The play We Are Gay was expected to debut in the 2020 Hong Kong Arts Festival but had to be cancelled due to the outbreak of the pandemic. In its 2022 premiere, the work is presented as a newly rehearsed and designed version.
“What does the story mean today? What matters most is that although the numerous adult scenes and taboos—be they sex, deception or bullying— are supposed to be prohibited in a ‘clean and harmonious society’, they can still occur in Hong Kong.”—Candace Chong, playwright
When interviewed in 2019, a pregnant Candace Chong said she was conducting numerous interviews and background research for We Are Gay. There was a strange disconnect between pregnancy and working on a convention-breaking story of a love triangle and murder. And then Hong Kong was turned upside down with social unrest in the months that followed.
We Are Gay tells the story of Sheng (Yau Hawk- sau), a shy handsome swimming coach, and his lover Philip (Leung Chung-hang) who descend into a spiral of suspicion and jealousy due to the interference of Neil (Cheung Kam-ching). This in turn gets the lovers implicated in a mysterious murder in the gay community. Chong’s play examines the characters’ yearning for happiness while struggling with the challenges of money, status and jealousy.
“Perhaps only a contemporary farce can reflect the absurdity of reality, given that satire is deemed too heavy nowadays,” Chong says. “The play investigates equality and the validity of relationships, which seems unrelated to contemporary society.”
Expected to be one of the highlights of the 48th Hong Kong Arts Festival in 2020, the performance of We Are Gay was called off due to the pandemic. “So much happened over these years and it all came to nothing,” Chong says. “Still, this sequence of events prompted me to change certain scenes for the current production. What remains unchanged is to look at human nature in terms of love, desire, money, power and jealousy.” For Chong, it was important to respond to societal changes by revising the work.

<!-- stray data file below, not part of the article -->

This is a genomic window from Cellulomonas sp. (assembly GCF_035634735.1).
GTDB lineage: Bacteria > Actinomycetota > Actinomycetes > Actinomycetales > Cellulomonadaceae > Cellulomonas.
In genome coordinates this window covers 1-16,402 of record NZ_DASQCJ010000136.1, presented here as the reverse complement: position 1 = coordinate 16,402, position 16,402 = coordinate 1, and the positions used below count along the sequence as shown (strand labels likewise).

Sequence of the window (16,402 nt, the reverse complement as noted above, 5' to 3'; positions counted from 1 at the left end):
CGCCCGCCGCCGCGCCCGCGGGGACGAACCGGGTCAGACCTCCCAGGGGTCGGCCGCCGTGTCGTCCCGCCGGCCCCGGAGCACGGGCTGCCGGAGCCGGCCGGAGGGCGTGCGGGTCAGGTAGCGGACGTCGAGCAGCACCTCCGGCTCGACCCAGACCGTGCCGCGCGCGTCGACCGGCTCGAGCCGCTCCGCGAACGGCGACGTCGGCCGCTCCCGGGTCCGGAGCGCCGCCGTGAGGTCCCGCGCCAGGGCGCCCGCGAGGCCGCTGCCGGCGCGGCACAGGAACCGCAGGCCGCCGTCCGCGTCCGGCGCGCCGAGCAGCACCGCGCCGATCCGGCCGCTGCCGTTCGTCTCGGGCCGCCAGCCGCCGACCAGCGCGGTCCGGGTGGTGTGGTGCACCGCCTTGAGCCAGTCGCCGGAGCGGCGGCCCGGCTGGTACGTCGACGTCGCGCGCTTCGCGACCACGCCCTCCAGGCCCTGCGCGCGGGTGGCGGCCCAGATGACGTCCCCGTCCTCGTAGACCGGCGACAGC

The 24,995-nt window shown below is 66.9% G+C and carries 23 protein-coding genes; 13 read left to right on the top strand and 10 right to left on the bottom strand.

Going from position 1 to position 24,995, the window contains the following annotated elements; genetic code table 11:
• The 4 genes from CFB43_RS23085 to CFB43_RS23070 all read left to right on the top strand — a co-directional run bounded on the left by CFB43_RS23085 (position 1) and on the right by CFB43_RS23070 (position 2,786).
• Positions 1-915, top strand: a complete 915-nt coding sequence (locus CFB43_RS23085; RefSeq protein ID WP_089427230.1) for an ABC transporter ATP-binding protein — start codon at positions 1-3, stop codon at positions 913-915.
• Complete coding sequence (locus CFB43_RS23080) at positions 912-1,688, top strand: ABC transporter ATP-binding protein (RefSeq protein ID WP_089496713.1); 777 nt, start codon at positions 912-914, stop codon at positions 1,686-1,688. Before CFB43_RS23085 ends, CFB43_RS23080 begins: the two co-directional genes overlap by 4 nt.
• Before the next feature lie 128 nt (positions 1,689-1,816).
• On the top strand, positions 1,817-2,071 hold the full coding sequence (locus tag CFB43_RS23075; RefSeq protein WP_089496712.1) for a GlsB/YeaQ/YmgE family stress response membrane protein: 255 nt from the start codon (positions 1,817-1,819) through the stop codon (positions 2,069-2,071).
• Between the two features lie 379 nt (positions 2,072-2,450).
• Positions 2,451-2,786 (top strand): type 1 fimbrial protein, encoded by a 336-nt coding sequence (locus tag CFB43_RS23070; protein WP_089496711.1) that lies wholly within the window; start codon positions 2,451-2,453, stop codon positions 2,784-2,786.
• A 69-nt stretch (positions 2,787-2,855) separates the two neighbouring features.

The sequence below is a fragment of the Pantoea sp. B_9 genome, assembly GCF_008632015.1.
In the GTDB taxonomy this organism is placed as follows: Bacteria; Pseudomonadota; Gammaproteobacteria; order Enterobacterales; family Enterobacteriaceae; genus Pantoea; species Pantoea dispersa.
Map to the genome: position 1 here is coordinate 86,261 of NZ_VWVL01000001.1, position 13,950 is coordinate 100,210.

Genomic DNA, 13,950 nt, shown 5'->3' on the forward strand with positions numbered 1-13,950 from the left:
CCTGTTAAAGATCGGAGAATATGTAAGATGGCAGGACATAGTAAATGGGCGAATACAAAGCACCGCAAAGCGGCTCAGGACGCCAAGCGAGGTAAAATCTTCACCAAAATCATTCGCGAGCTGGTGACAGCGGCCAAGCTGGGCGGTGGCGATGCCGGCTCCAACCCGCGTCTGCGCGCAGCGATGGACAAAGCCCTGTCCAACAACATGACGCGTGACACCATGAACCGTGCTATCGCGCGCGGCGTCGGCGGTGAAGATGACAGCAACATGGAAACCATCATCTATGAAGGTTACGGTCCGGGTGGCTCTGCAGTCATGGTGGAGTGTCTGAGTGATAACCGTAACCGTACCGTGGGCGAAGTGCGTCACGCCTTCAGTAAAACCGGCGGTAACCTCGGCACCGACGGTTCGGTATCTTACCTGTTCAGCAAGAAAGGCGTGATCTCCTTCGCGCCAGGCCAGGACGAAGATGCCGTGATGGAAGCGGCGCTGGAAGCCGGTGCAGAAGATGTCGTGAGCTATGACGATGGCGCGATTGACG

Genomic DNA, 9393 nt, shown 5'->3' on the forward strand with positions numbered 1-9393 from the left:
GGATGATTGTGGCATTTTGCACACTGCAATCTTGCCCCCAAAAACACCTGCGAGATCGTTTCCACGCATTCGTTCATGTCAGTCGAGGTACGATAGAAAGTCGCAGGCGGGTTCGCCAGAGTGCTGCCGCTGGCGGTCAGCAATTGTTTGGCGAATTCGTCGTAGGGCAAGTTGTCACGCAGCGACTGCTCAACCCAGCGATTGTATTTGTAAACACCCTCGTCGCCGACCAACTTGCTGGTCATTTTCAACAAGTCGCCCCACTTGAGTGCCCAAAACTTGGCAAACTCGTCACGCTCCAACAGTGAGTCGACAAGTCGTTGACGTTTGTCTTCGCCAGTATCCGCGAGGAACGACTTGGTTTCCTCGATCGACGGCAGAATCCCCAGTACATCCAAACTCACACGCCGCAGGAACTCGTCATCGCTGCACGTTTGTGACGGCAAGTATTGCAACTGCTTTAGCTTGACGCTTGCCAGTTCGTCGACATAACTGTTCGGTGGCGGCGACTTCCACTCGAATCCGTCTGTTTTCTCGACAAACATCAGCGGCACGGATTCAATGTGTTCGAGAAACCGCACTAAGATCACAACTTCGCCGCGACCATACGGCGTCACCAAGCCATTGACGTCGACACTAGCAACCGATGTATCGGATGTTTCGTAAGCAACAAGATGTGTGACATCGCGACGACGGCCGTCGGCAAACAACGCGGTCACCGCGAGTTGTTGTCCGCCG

“Why do we have to do this play now? To find the answer, I keep asking myself: will we still be able to do it in the future?” Chong says. Lau Chun-him was originally cast to play Philip but is now unable to take part due to scheduling conflicts so Leung Chung-hang has stepped in. Chong says he’ll be a more than adequate replacement. “I am grateful to have met Leung. He is a soulful actor and just right for the role.”
“The play explores human nature and also wider subjects: the various life choices made by the characters reflect the current social environment and conditions—the 2022 performance will reflect these.” —Tong Wong, director
Director Tony Wong says Chong’s changes to the script, made in light of the social movement and the pandemic, mean the current story is livelier than its 2019 version. With a background in physical theatre, Wong presents the human psyche embedded in the script through bold physical movements. “The ‘form’ is romantic,” he says, “with ample room for imagination, which is a sensual yet modest medium. When theatre is supplemented with physical design, the script is no longer straightforward textual narration, but a more meaningful and layered text, given that what happens onstage inspires free association in the audience.” Wong adds that the 2022 version is a newly rehearsed and designed production, in which he tries using a bold method for arranging performances for the first time. In doing so, he hopes to rethink the reality of the drama and to narrow the gap between stage and audience.
Chong says she and Wong came up with the title We Are Gay together: “We loved the book Nothing to Envy: Ordinary Lives in North Korea by the American journalist Barbara Demick, whose Chinese title is We Are Happy, which conveys the sense of self-deception the book outlines. It prompted us to name the play We Are Gay as it revolves around killing for love, torture and deception.”
Chong feels that a compulsion to respond to current events has made the play sharper. “Although theatre is a kind of collaborative creation with common commitment, brilliant works stem from artists’ true thoughts.” Meanwhile, for Wong, the pandemic has allowed him more introspective time to create, and to rethink the meaning of theatre in the current context, the possibilities of theatre, and audiences’ very reasons to attend shows.